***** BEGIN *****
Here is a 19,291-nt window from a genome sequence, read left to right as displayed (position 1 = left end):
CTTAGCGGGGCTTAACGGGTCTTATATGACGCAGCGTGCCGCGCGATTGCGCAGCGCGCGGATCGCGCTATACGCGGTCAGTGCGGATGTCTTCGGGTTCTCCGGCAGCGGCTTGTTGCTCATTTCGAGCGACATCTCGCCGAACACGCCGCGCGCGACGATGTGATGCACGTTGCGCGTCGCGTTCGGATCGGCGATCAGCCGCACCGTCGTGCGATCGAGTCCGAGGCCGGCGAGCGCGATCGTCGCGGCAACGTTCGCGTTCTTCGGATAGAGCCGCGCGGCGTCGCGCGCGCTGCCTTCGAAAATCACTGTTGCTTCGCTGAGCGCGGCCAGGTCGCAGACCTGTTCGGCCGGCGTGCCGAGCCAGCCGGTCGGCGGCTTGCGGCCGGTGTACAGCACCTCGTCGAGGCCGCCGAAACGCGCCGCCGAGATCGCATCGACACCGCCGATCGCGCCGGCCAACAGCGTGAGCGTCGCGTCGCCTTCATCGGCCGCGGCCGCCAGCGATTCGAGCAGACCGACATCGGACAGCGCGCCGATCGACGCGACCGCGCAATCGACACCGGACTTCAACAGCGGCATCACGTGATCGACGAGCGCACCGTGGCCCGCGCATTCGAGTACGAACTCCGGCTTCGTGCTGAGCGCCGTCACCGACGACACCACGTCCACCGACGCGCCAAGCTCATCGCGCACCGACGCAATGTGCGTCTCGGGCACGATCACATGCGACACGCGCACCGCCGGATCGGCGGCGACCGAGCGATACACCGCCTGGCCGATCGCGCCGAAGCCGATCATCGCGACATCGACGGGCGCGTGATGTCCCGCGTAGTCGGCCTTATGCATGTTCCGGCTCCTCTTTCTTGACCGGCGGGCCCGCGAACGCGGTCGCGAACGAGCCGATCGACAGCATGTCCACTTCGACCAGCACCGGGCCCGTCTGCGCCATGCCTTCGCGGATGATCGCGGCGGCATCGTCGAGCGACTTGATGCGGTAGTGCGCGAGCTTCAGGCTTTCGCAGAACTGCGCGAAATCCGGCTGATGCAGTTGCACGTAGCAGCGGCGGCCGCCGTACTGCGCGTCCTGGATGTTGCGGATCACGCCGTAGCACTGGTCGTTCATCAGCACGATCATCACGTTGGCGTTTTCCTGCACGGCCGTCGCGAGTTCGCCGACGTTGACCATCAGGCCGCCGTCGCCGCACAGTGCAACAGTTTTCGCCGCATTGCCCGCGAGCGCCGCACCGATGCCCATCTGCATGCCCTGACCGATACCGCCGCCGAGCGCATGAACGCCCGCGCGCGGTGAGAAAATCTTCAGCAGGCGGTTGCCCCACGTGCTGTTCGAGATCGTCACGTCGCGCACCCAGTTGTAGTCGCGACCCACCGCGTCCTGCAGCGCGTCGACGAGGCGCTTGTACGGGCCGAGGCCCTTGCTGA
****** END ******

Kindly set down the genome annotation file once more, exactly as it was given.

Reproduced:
Here is a 19,291-nt window from a genome sequence, read left to right as displayed (position 1 = left end):
CTTAGCGGGGCTTAACGGGTCTTATATGACGCAGCGTGCCGCGCGATTGCGCAGCGCGCGGATCGCGCTATACGCGGTCAGTGCGGATGTCTTCGGGTTCTCCGGCAGCGGCTTGTTGCTCATTTCGAGCGACATCTCGCCGAACACGCCGCGCGCGACGATGTGATGCACGTTGCGCGTCGCGTTCGGATCGGCGATCAGCCGCACCGTCGTGCGATCGAGTCCGAGGCCGGCGAGCGCGATCGTCGCGGCAACGTTCGCGTTCTTCGGATAGAGCCGCGCGGCGTCGCGCGCGCTGCCTTCGAAAATCACTGTTGCTTCGCTGAGCGCGGCCAGGTCGCAGACCTGTTCGGCCGGCGTGCCGAGCCAGCCGGTCGGCGGCTTGCGGCCGGTGTACAGCACCTCGTCGAGGCCGCCGAAACGCGCCGCCGAGATCGCATCGACACCGCCGATCGCGCCGGCCAACAGCGTGAGCGTCGCGTCGCCTTCATCGGCCGCGGCCGCCAGCGATTCGAGCAGACCGACATCGGACAGCGCGCCGATCGACGCGACCGCGCAATCGACACCGGACTTCAACAGCGGCATCACGTGATCGACGAGCGCACCGTGGCCCGCGCATTCGAGTACGAACTCCGGCTTCGTGCTGAGCGCCGTCACCGACGACACCACGTCCACCGACGCGCCAAGCTCATCGCGCACCGACGCAATGTGCGTCTCGGGCACGATCACATGCGACACGCGCACCGCCGGATCGGCGGCGACCGAGCGATACACCGCCTGGCCGATCGCGCCGAAGCCGATCATCGCGACATCGACGGGCGCGTGATGTCCCGCGTAGTCGGCCTTATGCATGTTCCGGCTCCTCTTTCTTGACCGGCGGGCCCGCGAACGCGGTCGCGAACGAGCCGATCGACAGCATGTCCACTTCGACCAGCACCGGGCCCGTCTGCGCCATGCCTTCGCGGATGATCGCGGCGGCATCGTCGAGCGACTTGATGCGGTAGTGCGCGAGCTTCAGGCTTTCGCAGAACTGCGCGAAATCCGGCTGATGCAGTTGCACGTAGCAGCGGCGGCCGCCGTACTGCGCGTCCTGGATGTTGCGGATCACGCCGTAGCACTGGTCGTTCATCAGCACGATCATCACGTTGGCGTTTTCCTGCACGGCCGTCGCGAGTTCGCCGACGTTGACCATCAGGCCGCCGTCGCCGCACAGTGCAACAGTTTTCGCCGCATTGCCCGCGAGCGCCGCACCGATGCCCATCTGCATGCCCTGACCGATACCGCCGCCGAGCGCATGAACGCCCGCGCGCGGTGAGAAAATCTTCAGCAGGCGGTTGCCCCACGTGCTGTTCGAGATCGTCACGTCGCGCACCCAGTTGTAGTCGCGACCCACCGCGTCCTGCAGCGCGTCGACGAGGCGCTTGTACGGGCCGAGGCCCTTGCTGA